Carlton fire survivor still left in the lurch

Carlton fire survivor still left in the lurch

For Maneesha Ramakrishnan, 43, even speaking is a daily struggle. Once an employee at an investment firm in the City, and known to have had a good voice and excellent communication skills, her speech is now reduced to a faint murmur. 

Maneesha is one of the survivors of the infamous fire tragedy that struck Carlton Towers on the City’s Old Airport Road in February 2010. A tracheotomy tube has been implanted in Maneesha’s larynx as her vocal chords and respiratory pipe had become tangled due to inhalation of toxic gases during the fire that broke out at Carlton Towers, which housed her office. 

She now breathes through the tube and has to close its obturator every time she has to speak. Repeated tracheotomies have not been able to restore her voice and she has even lost her sense of smell permanently.

“It’s just a year-and-a-half ago that I actually settled down and came to terms with my condition—both physical and psychological. I have undergone seven surgeries and repeatedly contracted infections, which reduced my weight by around 20 kg. My kidneys were infected, followed by an episode of pneumonia and bronchitis,” said Maneesha, who has received a little help from government.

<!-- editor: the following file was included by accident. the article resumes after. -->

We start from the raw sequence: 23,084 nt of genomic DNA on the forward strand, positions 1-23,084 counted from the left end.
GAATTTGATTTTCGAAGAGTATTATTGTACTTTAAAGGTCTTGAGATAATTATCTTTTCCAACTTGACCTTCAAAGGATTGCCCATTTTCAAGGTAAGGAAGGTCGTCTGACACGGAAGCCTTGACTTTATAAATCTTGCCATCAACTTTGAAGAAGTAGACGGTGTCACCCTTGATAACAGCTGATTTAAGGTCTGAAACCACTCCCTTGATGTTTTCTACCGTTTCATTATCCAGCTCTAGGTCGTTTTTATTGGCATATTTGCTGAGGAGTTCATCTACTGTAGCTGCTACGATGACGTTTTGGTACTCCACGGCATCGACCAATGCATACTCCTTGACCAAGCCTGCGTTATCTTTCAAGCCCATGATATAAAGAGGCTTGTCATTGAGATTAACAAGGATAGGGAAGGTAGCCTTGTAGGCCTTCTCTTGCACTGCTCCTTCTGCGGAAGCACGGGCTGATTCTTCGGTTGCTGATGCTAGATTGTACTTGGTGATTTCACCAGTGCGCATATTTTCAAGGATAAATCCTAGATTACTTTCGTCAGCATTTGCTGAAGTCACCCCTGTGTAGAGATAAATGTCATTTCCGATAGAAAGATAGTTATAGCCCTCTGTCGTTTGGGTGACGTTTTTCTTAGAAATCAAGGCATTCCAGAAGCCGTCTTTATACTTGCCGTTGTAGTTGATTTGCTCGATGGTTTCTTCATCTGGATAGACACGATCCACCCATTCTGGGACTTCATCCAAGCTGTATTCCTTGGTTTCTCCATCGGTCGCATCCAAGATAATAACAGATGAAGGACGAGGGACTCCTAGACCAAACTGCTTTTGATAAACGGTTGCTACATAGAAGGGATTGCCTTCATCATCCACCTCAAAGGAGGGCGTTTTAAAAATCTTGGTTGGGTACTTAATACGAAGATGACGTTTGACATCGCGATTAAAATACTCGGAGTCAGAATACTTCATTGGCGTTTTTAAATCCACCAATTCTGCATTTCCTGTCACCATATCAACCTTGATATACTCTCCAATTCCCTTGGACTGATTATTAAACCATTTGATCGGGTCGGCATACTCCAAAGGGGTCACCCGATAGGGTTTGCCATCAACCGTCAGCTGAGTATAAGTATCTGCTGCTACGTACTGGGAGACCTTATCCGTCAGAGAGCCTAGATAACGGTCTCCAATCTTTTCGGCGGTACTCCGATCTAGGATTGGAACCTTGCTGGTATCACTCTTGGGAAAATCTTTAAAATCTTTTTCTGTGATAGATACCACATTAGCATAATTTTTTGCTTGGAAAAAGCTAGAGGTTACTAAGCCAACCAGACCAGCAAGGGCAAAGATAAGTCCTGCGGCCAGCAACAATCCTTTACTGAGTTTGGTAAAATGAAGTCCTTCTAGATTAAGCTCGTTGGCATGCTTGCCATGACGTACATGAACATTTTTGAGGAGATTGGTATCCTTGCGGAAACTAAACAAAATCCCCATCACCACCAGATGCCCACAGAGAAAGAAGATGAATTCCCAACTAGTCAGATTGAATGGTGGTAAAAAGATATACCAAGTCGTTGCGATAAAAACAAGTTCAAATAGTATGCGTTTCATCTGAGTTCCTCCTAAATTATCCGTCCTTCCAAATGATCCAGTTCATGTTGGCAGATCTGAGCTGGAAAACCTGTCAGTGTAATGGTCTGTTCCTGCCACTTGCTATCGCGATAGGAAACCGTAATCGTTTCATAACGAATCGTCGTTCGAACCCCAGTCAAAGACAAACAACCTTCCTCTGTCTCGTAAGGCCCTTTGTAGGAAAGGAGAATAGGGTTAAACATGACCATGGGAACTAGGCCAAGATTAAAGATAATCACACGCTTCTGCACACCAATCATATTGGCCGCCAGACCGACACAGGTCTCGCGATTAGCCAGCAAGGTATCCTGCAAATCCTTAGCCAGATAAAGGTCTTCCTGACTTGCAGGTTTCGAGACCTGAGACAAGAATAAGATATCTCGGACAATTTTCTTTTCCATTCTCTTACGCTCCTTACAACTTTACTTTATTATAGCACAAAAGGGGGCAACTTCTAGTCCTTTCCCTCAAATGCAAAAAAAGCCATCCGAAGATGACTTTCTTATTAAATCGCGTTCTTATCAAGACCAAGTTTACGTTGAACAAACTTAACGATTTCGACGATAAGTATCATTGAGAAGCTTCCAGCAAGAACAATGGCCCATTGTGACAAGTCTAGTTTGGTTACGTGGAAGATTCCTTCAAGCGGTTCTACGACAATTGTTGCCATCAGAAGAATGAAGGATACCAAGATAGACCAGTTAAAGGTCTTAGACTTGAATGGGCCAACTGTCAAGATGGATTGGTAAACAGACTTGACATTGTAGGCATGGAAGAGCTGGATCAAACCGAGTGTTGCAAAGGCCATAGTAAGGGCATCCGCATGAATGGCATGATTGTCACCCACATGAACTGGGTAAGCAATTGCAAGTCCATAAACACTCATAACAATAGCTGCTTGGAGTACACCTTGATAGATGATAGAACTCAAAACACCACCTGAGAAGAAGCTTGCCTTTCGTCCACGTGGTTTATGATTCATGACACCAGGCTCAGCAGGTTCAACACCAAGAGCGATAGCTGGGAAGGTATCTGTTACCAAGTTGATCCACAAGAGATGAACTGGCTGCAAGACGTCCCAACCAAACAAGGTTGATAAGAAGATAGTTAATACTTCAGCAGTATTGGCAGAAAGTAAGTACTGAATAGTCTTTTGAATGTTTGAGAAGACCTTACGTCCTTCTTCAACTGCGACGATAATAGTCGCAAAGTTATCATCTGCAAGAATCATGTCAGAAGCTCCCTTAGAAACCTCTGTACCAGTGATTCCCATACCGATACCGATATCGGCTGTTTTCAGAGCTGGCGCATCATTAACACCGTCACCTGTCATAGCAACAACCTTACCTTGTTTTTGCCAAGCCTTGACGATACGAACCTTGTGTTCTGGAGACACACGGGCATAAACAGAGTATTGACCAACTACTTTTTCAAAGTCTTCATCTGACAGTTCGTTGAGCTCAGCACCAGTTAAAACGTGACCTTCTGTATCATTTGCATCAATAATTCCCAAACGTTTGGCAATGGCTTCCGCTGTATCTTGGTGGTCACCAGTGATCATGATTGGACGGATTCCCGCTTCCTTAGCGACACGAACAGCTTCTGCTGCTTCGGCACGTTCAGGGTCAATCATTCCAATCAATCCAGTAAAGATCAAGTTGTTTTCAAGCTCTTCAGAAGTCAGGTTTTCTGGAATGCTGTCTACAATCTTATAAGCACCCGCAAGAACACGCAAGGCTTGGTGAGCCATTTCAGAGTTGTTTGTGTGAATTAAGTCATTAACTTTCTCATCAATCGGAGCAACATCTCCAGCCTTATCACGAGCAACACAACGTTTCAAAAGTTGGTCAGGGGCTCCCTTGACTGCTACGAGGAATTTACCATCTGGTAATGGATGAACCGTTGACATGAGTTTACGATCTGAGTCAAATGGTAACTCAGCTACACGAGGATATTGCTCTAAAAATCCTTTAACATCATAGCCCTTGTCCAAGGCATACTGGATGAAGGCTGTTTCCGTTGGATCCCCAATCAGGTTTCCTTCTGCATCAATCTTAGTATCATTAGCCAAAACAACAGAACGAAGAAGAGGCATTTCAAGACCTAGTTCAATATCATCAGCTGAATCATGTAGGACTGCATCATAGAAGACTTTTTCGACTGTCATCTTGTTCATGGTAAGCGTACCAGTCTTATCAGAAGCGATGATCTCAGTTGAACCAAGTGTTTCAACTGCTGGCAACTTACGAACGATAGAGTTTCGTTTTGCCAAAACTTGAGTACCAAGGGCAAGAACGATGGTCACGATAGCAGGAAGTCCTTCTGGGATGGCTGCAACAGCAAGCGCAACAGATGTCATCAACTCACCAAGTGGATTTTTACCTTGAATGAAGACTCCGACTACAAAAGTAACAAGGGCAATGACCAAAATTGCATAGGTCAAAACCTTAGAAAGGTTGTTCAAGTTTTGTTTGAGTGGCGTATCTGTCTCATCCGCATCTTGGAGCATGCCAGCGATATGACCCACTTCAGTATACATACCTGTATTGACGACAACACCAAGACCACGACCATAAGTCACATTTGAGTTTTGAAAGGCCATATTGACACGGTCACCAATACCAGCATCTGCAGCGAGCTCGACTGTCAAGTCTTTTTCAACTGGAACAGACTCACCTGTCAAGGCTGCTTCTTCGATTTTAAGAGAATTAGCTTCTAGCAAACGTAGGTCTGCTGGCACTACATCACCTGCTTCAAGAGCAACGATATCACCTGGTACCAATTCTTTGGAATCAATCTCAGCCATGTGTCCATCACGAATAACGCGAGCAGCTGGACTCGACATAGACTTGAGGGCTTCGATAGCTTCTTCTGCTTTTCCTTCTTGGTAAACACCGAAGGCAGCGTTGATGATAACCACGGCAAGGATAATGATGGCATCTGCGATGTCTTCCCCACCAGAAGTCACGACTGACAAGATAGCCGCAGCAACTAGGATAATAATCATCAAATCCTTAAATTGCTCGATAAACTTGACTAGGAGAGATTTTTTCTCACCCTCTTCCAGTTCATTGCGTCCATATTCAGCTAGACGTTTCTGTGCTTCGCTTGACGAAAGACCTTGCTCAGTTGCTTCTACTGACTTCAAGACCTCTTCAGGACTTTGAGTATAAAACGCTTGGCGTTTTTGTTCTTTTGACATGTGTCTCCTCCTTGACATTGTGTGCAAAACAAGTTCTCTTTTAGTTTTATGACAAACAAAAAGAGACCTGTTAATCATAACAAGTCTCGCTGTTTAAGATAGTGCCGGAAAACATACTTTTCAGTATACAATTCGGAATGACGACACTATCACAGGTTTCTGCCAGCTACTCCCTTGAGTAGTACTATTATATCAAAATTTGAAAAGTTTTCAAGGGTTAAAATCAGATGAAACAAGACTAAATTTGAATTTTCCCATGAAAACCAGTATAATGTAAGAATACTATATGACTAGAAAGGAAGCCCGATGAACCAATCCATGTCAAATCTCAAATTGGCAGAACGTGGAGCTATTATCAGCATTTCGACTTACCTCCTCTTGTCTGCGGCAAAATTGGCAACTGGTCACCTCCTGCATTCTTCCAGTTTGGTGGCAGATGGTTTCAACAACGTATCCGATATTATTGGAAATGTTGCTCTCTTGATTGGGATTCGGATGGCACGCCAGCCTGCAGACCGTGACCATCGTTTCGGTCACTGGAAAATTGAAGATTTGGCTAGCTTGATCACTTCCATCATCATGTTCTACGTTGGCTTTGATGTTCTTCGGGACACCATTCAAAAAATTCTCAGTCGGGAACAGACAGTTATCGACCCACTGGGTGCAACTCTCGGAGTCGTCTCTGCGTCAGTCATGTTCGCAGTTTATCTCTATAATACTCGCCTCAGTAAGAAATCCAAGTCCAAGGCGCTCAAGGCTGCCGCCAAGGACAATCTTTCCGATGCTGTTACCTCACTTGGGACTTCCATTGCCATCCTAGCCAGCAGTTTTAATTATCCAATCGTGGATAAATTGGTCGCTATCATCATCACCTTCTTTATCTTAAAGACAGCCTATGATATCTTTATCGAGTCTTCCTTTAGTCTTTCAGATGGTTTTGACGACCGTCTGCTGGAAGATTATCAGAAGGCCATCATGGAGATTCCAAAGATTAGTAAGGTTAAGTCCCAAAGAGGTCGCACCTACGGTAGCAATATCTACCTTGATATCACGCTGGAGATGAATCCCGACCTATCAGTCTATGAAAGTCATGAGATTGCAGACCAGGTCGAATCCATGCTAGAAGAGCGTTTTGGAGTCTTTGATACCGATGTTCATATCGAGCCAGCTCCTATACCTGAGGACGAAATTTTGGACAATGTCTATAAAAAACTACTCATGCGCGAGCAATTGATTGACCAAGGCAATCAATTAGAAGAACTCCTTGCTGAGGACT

After recovering from the frequent infections and medical complications, Maneesha did try to work in a multinational company, but was not able to continue due to the air-conditioned environment, which was not conducive for her tube-facilitated breathing. 
Though she received a considerable amount as settlement from her previous employer, which has since shifted to Mumbai, it was not enough to meet her mounting medical expenses.  

Maneesha is a single parent of two sons, one of whom has recently started working. She says sustaining the family with no earnings and such health has
 been a huge struggle. 

Her initial medical bills were footed by the state government. 

In September 2013, Maneesha had to undergo fibre-optic laryngoscopy and tracheotomy to reduce fibrosis and create space for her to breath. She raised funds for the Rs 40,000 surgery through friends. 

She said ever since she regained the ability to travel on her own, she has been in touch with state health department officials to get her share of the “relief fund for accident victims”. 

“I get a reply from health officials saying that the government fund is to help the poor who cannot afford medical treatment. Looking at me, all dressed up fine; they think that I’m doing well. Health officials have lost my documents and are delaying in responding to my requests,” she added.

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